Today I’m interviewing fellow Soul Mate Publishing author, Catherine Castle, about her novel, The Nun and the Narc.
Q: How long have you been writing?
A: I’ve been writing for my own enjoyment since I was kid. Mostly short stories, poetry, and a teenage angst ridden romance, written in longhand, which I still have.
Q: Tell us about your road to publication.
A: I began writing professionally in 1990 as a freelance journalist for the local weekly paper and for the next 10 years my writing blossomed into a number of markets, including writing for children, seniors, local magazines, the stage, and beginning my fiction career. I have over 600 non-fiction articles and photographs ranging from hard news, human interest stories, travel pieces, and business articles and advertorials. With my coauthor husband, I’ve also written fiction and drama which has been produced by churches around the country. In 2004, I stopped writing non-fiction and began concentrating on fiction writing only. My debut book The Nun and the Narc, which placed in several contests as an unpublished manuscript, was published in 2013 by Soul Mate Publishing. The book is a 2014 EPIC finalist and a 2014 RONE nominee and has received some wonderful reviews.
Q: What advice would you give an aspiring writer?
A: Don’t give up. It took nearly 10 years for me to find the right publisher for The Nun and the Narc, because it didn’t fit the normal inspirational parameters. A well-know publishing house loved the book, but they just didn’t know what to do with a Catholic heroine, so they passed on it. Thankfully, Soul Mate editor Debbie Gilbert loved the book enough to take a chance on it.
Q: Tell us about your latest release.
A: The Nun and the Narc is an outside-the-box inspirational, romantic suspense. Readers and reviewers have called it a non-preachy, funny, action packed, page turner that will make you lose sleep because you don’t want to put it down.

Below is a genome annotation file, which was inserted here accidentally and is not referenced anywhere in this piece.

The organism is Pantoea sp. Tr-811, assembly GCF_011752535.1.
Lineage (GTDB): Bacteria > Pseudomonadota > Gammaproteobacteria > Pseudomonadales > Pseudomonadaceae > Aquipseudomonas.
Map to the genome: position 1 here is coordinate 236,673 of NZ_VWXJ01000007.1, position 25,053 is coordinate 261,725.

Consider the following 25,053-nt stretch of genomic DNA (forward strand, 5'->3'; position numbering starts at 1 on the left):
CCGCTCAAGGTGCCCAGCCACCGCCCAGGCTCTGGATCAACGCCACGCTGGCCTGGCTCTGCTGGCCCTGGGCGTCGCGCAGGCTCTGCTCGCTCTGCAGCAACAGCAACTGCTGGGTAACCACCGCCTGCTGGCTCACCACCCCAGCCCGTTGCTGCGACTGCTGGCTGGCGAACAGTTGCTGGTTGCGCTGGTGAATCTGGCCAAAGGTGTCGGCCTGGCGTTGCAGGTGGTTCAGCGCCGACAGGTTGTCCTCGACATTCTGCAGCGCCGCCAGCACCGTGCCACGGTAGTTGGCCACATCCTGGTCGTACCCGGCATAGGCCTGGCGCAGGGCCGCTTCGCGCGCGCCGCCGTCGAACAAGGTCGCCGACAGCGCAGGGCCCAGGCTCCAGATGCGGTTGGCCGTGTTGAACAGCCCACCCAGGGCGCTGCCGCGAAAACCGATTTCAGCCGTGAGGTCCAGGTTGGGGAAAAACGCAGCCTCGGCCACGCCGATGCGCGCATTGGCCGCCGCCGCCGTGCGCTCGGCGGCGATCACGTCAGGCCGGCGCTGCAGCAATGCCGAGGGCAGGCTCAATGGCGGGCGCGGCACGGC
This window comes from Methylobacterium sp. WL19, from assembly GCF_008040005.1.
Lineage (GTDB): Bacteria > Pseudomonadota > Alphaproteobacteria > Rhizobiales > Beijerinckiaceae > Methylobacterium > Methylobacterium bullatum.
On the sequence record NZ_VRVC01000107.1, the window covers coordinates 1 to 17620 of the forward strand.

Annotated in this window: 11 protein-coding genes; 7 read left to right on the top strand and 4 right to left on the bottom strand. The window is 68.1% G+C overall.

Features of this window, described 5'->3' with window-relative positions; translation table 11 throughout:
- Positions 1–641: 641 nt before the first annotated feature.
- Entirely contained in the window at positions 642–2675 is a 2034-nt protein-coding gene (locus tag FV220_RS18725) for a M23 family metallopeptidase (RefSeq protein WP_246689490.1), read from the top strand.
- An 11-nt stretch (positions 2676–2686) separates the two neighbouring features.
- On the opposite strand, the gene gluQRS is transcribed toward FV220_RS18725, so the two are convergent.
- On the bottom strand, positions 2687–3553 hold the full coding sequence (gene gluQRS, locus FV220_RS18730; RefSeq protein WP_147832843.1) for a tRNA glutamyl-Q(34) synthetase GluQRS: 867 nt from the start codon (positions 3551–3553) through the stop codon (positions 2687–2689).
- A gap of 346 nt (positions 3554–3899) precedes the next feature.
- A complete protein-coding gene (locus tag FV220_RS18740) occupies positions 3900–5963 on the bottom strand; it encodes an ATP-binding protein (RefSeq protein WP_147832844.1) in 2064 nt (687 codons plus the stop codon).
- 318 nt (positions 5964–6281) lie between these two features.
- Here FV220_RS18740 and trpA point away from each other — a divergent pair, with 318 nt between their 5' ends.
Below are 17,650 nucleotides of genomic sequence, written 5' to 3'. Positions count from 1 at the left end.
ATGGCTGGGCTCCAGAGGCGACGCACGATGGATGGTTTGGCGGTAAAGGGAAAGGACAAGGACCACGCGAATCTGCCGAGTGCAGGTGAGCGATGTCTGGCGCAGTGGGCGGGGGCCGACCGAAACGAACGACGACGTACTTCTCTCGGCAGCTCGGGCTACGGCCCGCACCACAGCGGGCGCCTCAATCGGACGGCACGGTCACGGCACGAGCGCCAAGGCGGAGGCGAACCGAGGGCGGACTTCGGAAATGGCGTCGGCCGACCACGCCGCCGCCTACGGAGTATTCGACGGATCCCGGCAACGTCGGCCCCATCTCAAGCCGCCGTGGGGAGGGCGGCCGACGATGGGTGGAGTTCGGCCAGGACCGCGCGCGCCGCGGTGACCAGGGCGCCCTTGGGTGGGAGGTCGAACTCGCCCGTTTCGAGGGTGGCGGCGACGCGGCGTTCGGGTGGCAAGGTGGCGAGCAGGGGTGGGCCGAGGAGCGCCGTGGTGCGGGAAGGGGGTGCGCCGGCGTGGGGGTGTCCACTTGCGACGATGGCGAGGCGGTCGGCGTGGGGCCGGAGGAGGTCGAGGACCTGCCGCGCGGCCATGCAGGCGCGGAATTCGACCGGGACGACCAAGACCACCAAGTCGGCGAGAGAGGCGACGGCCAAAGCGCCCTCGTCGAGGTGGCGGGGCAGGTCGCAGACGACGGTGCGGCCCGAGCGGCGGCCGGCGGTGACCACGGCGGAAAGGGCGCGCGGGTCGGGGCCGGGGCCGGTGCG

Where novice Sister Margaret Mary goes, trouble follows. When she barges into a drug deal the local Mexican drug lord captures her. To escape she must depend on undercover DEA agent Jed Bond. Jed’s attitude toward her is exasperating, but when she finds herself inexplicable attracted to him he becomes more dangerous than the men who have captured them, because he is making her doubt her decision to take her final vows. Escape back to the nunnery is imperative, but life at the convent, if she can still take her final vows, will never be the same.
Nuns shouldn’t look, talk, act, or kiss like Sister Margaret Mary O’Connor—at least that’s what Jed Bond thinks. She hampers his escape plans with her compulsiveness and compassion and in the process makes Jed question his own beliefs. After years of walling up his emotions in an attempt to become the best agent possible, Sister Margaret is crumbling Jed’s defenses and opening his heart. To lure her away from the church would be unforgivable—to lose her unbearable.
Margaret inched forward, hoping to hear what they were saying. A mariachi band nearby blared out a tune, the polka-like melody destroying any hope of eavesdropping. The shriek of off-key brass sent chills up her spine. She covered her ears and moved closer to Rafael and the stranger.
After a couple of minutes of conversation, the man removed an envelope from his jacket and pulled out a handful of bills. He folded them in half and then slipped them into Rafael’s extended hand. With a furtive glance around, Rafael moved closer to the man, blocking Margaret’s direct view, and handed something to the stranger.
A wave of apprehension swept over Margaret. The chapulines she’d snacked on earlier that morning threatened to see the light of day.